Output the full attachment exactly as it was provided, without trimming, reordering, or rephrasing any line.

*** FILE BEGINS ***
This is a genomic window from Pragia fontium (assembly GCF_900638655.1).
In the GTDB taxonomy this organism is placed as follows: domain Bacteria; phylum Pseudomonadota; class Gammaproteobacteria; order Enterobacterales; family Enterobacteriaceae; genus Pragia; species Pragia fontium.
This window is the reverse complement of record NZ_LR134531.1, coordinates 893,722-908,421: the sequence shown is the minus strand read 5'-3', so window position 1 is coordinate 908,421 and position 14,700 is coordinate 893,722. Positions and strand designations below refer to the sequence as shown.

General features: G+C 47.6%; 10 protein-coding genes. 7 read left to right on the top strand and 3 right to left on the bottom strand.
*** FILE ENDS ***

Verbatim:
This is a genomic window from Pragia fontium (assembly GCF_900638655.1).
In the GTDB taxonomy this organism is placed as follows: domain Bacteria; phylum Pseudomonadota; class Gammaproteobacteria; order Enterobacterales; family Enterobacteriaceae; genus Pragia; species Pragia fontium.
This window is the reverse complement of record NZ_LR134531.1, coordinates 893,722-908,421: the sequence shown is the minus strand read 5'-3', so window position 1 is coordinate 908,421 and position 14,700 is coordinate 893,722. Positions and strand designations below refer to the sequence as shown.

General features: G+C 47.6%; 10 protein-coding genes. 7 read left to right on the top strand and 3 right to left on the bottom strand.